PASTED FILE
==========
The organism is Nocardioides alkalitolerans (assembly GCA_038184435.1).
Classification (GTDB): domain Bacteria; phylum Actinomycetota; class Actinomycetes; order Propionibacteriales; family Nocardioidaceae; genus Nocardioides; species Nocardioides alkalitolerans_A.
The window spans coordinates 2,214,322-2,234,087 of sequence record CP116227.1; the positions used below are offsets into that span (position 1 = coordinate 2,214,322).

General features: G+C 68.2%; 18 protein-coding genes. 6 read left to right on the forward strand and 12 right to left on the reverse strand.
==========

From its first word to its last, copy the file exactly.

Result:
The organism is Nocardioides alkalitolerans (assembly GCA_038184435.1).
Classification (GTDB): domain Bacteria; phylum Actinomycetota; class Actinomycetes; order Propionibacteriales; family Nocardioidaceae; genus Nocardioides; species Nocardioides alkalitolerans_A.
The window spans coordinates 2,214,322-2,234,087 of sequence record CP116227.1; the positions used below are offsets into that span (position 1 = coordinate 2,214,322).

General features: G+C 68.2%; 18 protein-coding genes. 6 read left to right on the forward strand and 12 right to left on the reverse strand.